Western drought: NV forum finalizes recommendations for Gov. Brian Sandoval
CARSON CITY, Nev. — The Nevada Governor’s Drought Forum on Friday finalized a laundry list of recommendations on how to deal with drought conditions in the Silver State.
The recommendations, to be presented to Gov. Brian Sandoval in December, range from specifics such as universal installation of water meters to broad-brush ideas such as continued refinement of state water law to provide more ability for the state engineer to deal with different situations.
Leo Drozdoff, director of the Department of Conservation and Natural Resources and chairman of the forum, said they didn’t want to be too restrictive in some areas, “where there’s more work to be done.”
Changes in water law, for example, Drozdoff said, must be vetted through the legislative process and the forum didn’t want to tie anyone’s hands or raise unnecessary opposition by being too specific.
The recommendations deal with topics ranging from water conservation, monitoring and research to water law, financial and technical assistance and outreach.
It was the section on information and outreach, Drozdoff said “that brings us closest to the most people.”
“A lot of the other ones are stuff the government does,” he said.
That issue was raised by Ray Bacon, director of the Nevada Manufacturer’s Association, who said most of the recommendations lack “public engagement.”
“To get the message out to John Q (Public) to say, here’s the things you can do with your personal life,” he said. Bacon said if the recommendations and the plans finally developed don’t make that connection, the entire effort has missed the point.
He also urged the group to better tie energy to water.
“Energy and water in this state are absolutely connected,” he said.
Bacon said the recommendations will eventually impact nearly 3 million in Nevada.
“Everything you’re doing makes sense but you’ve still got to get down to the people,” he said.
In addition to installing water meters statewide, the recommendations call for water efficiency standards for new development, tiered rate structures to promote conservation and time-of-day/day-of-week watering restrictions. But the group voted to give the state engineer the authority to lift some of those restrictions when justified.
The state engineer would get enforcement ability and the power to require installation of meters, including on domestic wells. The plan would review “use it or lose it” water rights provisions and look for incentives to conserve both in drought and non-drought years.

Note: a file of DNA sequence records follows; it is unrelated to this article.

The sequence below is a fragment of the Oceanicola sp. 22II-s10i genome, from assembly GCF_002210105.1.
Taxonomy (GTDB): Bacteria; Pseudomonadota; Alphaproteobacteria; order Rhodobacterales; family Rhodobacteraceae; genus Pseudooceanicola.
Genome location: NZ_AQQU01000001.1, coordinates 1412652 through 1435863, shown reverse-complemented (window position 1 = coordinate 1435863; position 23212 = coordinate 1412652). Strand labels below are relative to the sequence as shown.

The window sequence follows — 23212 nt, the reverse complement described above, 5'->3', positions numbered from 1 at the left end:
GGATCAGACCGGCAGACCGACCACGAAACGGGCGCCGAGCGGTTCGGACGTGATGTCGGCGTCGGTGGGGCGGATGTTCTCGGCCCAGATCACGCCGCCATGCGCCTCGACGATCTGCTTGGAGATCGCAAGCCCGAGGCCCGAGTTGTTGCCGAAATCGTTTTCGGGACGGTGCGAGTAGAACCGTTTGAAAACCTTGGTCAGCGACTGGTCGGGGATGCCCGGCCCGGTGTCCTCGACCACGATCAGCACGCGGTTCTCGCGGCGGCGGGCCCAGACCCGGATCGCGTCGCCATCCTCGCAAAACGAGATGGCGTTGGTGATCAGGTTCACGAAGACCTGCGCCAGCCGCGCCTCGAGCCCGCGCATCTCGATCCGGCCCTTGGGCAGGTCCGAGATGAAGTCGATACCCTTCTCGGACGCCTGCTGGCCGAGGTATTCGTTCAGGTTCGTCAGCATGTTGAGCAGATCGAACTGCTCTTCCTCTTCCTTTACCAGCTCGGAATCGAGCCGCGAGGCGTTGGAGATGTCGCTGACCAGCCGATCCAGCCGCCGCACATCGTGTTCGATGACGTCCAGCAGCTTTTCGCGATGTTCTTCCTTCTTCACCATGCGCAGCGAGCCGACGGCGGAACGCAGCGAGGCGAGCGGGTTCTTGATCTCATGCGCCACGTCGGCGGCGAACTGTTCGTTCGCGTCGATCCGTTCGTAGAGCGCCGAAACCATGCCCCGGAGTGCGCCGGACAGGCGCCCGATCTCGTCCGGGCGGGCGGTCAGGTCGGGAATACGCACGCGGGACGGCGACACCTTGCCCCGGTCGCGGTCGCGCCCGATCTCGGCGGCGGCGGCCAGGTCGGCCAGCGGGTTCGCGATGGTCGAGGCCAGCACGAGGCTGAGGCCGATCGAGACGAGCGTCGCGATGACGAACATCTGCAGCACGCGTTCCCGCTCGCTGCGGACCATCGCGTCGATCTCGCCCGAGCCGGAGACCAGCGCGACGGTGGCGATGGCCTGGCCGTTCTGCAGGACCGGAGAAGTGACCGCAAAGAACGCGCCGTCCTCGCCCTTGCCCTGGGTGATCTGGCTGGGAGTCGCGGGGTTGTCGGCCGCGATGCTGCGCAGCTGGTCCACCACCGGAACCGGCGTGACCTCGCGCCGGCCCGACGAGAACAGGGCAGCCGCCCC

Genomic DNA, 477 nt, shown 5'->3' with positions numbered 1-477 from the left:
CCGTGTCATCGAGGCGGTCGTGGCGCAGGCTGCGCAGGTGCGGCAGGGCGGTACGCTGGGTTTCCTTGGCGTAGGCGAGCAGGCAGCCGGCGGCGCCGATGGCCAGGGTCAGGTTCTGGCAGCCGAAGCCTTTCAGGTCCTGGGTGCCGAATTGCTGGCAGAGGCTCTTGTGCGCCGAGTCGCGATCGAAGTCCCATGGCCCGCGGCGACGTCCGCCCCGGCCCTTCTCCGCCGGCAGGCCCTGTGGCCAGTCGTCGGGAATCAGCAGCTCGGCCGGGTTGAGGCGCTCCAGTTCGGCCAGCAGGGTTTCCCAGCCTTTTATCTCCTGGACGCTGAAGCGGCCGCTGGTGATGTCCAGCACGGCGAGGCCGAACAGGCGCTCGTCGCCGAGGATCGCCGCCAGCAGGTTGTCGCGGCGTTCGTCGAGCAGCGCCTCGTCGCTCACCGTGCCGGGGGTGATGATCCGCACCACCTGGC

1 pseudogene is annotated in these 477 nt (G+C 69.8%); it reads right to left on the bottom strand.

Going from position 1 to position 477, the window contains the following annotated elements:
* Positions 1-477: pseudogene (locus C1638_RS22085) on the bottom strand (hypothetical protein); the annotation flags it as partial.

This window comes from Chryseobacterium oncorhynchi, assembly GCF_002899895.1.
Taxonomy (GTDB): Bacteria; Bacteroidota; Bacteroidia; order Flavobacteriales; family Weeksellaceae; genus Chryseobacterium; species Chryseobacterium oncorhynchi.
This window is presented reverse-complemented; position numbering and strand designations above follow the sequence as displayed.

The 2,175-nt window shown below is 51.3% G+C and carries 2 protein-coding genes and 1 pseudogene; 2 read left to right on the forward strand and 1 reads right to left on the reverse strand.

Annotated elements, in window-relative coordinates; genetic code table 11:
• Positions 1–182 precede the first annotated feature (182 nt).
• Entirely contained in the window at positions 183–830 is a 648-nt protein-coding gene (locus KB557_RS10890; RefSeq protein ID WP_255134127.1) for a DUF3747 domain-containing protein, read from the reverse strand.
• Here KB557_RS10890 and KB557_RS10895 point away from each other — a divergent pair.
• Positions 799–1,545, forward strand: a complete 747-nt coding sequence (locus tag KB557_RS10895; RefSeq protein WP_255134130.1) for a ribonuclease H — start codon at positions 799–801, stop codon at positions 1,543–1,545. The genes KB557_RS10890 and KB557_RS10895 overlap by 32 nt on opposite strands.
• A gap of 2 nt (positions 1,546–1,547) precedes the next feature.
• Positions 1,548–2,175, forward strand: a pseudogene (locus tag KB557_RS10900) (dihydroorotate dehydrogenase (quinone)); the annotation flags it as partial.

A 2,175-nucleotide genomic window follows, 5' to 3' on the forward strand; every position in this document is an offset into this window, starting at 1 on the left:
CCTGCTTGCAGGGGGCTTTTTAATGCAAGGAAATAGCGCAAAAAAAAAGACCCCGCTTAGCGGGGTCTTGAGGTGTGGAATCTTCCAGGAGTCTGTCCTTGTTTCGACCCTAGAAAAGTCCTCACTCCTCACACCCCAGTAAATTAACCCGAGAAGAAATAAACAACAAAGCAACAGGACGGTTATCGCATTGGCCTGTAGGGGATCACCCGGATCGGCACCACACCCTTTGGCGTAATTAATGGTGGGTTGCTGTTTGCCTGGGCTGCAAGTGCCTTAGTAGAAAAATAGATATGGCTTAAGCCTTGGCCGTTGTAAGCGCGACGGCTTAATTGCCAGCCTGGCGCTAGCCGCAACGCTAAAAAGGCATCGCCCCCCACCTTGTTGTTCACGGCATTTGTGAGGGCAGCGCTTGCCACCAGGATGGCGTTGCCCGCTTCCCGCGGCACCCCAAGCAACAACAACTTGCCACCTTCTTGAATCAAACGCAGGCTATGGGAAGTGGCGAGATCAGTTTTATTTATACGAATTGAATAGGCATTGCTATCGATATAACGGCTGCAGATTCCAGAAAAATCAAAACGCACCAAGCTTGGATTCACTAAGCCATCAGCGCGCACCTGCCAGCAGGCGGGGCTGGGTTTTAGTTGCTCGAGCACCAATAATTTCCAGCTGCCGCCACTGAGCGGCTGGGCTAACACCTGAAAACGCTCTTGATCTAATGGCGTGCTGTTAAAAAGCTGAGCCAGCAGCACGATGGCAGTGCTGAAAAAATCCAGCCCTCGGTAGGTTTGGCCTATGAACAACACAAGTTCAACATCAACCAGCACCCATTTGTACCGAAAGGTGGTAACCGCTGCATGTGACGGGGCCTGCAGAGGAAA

New power plants would be required to use dry cooling or more efficient water use technologies.
The plan seeks legal changes to strengthen the state engineer’s ability to address critical management areas and provide flexibility in developing management plans for over-appropriated basins. Most water basins in the state have issued water rights appropriations well in excess of the available water, many of those rights dating 100 years back.
The recommendations call for a major expansion of monitoring and research of water resources including development of a statewide monitoring network and collaboration with other organizations to improve forecasting and create an early drought warning system.
They call for creation of a water grants program to help provide capital improvements to aging water infrastructure as well as long range planning.
The plan would encourage development of local and regional water plans that include long-term demand projections and work to treat and reuse more water to augment existing supplies.
It would also encourage development of more water storage, desalinization of waters in the state and cloud seeding to increase the amount of available water.
Outreach efforts would expand and be better coordinated so the message about drought and conservation, as well as educational programs, can be more uniform and focused. It calls for a dedicated state staff to handle public information efforts.
Finally, the plan would give the governor the power to declare a drought without, as at present, having to go through the federal Agriculture Secretary.
After the proposals are presented to Sandoval, the next step in developing legislation or directing administrative changes is up to him.